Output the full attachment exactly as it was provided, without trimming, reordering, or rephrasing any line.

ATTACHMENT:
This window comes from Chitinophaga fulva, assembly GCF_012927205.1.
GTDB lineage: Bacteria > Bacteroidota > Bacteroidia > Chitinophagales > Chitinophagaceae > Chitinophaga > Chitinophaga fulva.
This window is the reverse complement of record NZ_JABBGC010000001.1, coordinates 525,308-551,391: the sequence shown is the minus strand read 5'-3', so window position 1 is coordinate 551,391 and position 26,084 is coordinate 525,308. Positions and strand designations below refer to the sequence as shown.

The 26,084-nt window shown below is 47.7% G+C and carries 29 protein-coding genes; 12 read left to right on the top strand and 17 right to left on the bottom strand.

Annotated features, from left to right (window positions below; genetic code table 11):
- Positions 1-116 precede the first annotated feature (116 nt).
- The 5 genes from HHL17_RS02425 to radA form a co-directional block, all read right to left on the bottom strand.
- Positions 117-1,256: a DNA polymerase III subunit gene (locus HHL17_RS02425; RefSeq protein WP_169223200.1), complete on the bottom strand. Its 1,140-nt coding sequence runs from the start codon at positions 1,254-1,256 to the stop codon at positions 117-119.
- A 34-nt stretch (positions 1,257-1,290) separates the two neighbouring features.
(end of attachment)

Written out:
This window comes from Chitinophaga fulva, assembly GCF_012927205.1.
GTDB lineage: Bacteria > Bacteroidota > Bacteroidia > Chitinophagales > Chitinophagaceae > Chitinophaga > Chitinophaga fulva.
This window is the reverse complement of record NZ_JABBGC010000001.1, coordinates 525,308-551,391: the sequence shown is the minus strand read 5'-3', so window position 1 is coordinate 551,391 and position 26,084 is coordinate 525,308. Positions and strand designations below refer to the sequence as shown.

The 26,084-nt window shown below is 47.7% G+C and carries 29 protein-coding genes; 12 read left to right on the top strand and 17 right to left on the bottom strand.

Annotated features, from left to right (window positions below; genetic code table 11):
- Positions 1-116 precede the first annotated feature (116 nt).
- The 5 genes from HHL17_RS02425 to radA form a co-directional block, all read right to left on the bottom strand.
- Positions 117-1,256: a DNA polymerase III subunit gene (locus HHL17_RS02425; RefSeq protein WP_169223200.1), complete on the bottom strand. Its 1,140-nt coding sequence runs from the start codon at positions 1,254-1,256 to the stop codon at positions 117-119.
- A 34-nt stretch (positions 1,257-1,290) separates the two neighbouring features.